We found a lower recurrence rate and less chronic inguinal pain in patients with inguinal hernias after laparoscopic repair than after conventional repair. However, between non-Bassini repairs and laparoscopic repairs, the difference in recurrence rate was not statistically significant.

These results confirm our belief that the difference in recurrence rates between the laparoscopic and conventional repair groups is expected to increase over time. The reason for this diverging trend may lie in the use and appropriate placement of mesh in laparoscopic repair. Reinforcement with mesh of the groin from the inside should not cause any recurrence when properly placed. Our comparison between laparoscopic repair with mesh and conventional repair without mesh has been criticized. An appropriate comparison of the laparoscopic repair should have been an open mesh repair. 8 The argument for this criticism is the allegedly common use of these types of repair. 9 These repairs have evolved because the learning curve for conventional mesh repair is shorter than for the laparoscopic repair, costs are lower, and there is accumulating evidence of high recurrence rates after nonmesh open repairs. In many Western countries, however, nationwide figures indicate that many surgeons still perform conventional repairs without mesh. Hence, our conventional group may still be an appropriate control for laparoscopic inguinal hernia repair.

The division of our conventional control group into Bassini repairs and non-Bassini repairs may find support from the recently published reports in which it became clear that Bassini repairs appeared to have unacceptably high recurrence rates. 10–13 We therefore analyzed these repairs separately as a risk factor for recurrence and found that the remaining conventional control group showed a trend toward a higher risk for recurrence, although it did not reach significance. This provides evidence that conventional non-Bassini repairs appear to have a lower recurrence rate than Bassini repairs.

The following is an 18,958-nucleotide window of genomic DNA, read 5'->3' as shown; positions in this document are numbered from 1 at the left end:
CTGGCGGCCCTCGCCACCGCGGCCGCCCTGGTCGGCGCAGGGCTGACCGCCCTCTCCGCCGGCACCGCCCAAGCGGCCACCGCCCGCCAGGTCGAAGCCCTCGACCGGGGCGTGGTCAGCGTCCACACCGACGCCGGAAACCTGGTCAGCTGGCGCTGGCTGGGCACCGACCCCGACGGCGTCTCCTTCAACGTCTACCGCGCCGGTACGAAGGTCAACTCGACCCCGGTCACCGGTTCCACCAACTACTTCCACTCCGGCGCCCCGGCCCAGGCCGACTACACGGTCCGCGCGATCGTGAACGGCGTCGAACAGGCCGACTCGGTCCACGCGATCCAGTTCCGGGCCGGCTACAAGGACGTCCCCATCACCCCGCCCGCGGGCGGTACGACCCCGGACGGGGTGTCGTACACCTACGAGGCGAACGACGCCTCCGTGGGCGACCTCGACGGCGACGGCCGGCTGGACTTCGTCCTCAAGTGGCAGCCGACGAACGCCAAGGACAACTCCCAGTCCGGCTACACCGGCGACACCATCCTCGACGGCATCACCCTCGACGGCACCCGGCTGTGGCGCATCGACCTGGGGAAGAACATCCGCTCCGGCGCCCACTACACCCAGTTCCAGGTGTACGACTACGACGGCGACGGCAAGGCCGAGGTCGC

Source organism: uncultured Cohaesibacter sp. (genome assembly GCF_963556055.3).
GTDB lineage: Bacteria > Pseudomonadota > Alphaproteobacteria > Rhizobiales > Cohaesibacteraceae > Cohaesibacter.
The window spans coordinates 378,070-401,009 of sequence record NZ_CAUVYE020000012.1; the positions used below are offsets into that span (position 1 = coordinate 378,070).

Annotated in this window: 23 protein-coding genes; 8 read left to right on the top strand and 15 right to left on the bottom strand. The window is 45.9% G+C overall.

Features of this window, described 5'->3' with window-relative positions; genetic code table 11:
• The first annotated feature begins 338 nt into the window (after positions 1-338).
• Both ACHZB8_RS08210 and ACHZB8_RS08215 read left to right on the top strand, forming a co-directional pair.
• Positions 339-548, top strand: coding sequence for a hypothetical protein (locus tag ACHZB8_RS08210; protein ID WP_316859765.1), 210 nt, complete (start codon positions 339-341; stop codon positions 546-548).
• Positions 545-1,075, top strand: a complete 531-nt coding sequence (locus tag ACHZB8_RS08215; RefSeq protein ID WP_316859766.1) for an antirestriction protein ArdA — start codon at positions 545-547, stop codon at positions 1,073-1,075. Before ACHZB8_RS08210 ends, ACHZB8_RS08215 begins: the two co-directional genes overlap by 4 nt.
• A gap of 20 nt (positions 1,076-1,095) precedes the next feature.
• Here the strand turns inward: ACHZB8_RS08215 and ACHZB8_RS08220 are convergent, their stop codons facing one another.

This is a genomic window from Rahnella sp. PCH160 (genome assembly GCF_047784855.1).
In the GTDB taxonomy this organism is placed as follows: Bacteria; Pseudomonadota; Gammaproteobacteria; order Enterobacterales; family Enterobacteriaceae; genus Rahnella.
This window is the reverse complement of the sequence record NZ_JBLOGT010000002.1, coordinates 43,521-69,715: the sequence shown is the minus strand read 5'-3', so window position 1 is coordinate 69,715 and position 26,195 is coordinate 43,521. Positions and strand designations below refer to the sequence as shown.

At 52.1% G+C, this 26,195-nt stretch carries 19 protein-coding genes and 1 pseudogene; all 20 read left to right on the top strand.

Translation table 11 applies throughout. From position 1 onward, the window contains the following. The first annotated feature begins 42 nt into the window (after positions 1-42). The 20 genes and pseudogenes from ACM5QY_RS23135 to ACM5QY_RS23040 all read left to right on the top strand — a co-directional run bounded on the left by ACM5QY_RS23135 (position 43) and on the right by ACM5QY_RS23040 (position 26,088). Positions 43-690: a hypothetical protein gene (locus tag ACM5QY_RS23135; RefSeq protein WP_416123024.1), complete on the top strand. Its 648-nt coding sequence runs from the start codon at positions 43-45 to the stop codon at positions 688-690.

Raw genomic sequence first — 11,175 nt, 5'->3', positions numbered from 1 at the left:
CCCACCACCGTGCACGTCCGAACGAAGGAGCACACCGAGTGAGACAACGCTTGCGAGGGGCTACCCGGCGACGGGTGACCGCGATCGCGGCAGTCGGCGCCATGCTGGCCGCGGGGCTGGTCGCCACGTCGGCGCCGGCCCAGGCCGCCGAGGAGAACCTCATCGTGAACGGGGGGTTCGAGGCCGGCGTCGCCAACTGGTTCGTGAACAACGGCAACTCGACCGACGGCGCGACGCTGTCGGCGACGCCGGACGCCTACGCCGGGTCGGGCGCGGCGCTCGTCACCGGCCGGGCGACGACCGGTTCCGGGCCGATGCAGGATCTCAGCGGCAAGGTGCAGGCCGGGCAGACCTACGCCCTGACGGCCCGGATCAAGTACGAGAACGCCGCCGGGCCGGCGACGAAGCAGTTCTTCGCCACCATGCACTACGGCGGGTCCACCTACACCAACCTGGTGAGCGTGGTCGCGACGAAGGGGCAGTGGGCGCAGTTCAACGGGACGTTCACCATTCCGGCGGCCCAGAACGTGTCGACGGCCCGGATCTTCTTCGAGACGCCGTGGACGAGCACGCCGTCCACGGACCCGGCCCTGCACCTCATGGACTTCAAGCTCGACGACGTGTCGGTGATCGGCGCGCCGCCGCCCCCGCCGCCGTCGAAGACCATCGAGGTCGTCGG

In addition to our analysis, a meta-analysis, with a short follow-up for recurrences, comparing all laparoscopic versus all open repairs, including over 6,000 hernia repairs from 33 trials, including quasi-randomized, small studies, showed a similar point estimate with only slightly more precision than our trial and tended to favor laparoscopic repair. 1

Other reasons for the nonacceptance of laparoscopic hernia repair may be cost, general anesthesia, and lack of long-term follow-up. Cost has been addressed extensively and will not be discussed here. 14–16 Long-term follow-up remains difficult to obtain as many patients undergoing hernia repair are lost to follow-up. 11,13 Long-term follow-up after inguinal hernia repair has been reported, but has always, deservedly, been viewed with caution. 17,18 Indeed, physical examination has frequently not been included. Only when recurrence has been assessed by physical examination can the recurrence rate of the study be considered reliable. 13 Therefore, we have not conducted telephone or mail surveys to improve our follow-up percentage because it would provide a false certainty on recurrence rates. Our study still has realized an unprecedentedly high follow-up percentage of 83% after 4 years.